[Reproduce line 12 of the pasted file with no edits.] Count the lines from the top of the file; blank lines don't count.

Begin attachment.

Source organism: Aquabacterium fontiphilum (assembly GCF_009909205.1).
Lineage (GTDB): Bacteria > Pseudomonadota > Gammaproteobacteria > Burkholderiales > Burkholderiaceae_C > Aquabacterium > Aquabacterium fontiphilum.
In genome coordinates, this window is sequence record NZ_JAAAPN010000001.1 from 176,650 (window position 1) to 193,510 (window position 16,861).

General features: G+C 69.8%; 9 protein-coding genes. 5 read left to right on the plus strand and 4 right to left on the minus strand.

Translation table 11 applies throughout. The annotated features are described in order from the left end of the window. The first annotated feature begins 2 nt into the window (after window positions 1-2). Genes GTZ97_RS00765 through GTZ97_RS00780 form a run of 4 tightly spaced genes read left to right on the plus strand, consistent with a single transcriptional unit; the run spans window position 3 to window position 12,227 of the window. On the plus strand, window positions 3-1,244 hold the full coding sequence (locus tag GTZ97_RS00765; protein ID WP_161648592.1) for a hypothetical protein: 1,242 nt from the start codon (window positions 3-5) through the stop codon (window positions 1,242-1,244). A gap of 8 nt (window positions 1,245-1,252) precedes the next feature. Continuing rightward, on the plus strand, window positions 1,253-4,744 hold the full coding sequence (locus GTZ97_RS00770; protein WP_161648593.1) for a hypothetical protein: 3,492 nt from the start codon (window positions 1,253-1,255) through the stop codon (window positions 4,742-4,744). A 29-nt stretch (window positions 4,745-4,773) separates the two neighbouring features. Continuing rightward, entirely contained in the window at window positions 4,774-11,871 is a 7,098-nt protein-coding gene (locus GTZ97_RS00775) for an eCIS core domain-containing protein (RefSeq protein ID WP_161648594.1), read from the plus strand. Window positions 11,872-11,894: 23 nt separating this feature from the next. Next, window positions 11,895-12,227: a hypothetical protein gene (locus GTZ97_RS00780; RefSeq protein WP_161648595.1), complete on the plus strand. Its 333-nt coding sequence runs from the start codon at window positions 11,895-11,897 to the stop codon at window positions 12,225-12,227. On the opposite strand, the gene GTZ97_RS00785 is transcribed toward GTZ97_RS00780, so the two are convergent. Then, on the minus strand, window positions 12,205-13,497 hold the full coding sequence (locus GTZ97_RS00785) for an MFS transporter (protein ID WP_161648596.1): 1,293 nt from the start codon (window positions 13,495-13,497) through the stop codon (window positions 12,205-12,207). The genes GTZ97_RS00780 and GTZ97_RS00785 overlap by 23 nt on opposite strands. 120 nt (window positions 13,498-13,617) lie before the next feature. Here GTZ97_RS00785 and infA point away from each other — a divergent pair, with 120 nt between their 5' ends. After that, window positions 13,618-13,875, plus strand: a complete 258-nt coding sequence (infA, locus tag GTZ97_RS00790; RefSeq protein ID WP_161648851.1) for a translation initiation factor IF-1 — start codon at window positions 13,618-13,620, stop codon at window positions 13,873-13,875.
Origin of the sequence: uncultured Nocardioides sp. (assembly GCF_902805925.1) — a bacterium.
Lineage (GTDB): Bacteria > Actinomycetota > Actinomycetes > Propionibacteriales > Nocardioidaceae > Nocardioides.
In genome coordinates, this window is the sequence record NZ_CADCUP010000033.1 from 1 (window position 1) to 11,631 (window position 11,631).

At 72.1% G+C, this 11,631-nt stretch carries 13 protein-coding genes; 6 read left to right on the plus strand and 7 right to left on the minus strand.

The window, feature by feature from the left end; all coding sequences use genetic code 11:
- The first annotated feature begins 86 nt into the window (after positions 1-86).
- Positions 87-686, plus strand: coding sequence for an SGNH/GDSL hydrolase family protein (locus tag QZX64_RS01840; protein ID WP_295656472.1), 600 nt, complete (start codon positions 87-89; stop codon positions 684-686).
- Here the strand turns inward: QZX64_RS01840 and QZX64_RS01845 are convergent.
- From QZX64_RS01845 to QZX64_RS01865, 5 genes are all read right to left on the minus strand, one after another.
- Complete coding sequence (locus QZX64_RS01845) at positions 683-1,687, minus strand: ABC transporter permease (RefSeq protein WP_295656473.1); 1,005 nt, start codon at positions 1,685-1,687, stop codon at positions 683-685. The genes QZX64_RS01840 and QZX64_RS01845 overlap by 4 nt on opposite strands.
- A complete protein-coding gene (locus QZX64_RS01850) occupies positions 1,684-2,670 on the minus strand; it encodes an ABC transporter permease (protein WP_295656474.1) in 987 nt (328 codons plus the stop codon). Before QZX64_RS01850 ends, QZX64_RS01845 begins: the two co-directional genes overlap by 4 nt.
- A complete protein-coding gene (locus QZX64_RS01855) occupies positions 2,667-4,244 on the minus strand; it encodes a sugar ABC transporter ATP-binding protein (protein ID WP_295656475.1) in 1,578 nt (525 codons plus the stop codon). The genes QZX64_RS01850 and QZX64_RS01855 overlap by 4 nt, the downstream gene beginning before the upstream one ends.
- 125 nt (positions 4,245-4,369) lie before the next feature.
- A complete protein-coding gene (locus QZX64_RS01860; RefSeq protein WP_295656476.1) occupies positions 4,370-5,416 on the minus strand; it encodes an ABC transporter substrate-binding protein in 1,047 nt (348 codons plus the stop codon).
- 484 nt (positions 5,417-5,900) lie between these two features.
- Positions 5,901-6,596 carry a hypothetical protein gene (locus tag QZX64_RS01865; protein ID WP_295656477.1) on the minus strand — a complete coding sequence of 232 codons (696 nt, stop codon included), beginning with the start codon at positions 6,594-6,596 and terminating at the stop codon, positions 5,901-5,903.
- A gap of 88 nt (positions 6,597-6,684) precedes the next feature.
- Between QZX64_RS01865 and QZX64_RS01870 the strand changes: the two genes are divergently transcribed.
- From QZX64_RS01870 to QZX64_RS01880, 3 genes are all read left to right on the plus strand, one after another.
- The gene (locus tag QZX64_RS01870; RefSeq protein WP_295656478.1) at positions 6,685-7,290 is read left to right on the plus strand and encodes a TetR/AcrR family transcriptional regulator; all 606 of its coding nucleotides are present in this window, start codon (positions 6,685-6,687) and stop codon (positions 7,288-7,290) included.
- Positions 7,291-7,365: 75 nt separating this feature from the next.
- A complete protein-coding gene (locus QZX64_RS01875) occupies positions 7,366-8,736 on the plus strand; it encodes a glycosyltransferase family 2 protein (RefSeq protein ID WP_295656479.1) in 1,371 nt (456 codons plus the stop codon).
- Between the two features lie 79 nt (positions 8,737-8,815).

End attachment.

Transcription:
- Positions 87-686, plus strand: coding sequence for an SGNH/GDSL hydrolase family protein (locus tag QZX64_RS01840; protein ID WP_295656472.1), 600 nt, complete (start codon positions 87-89; stop codon positions 684-686).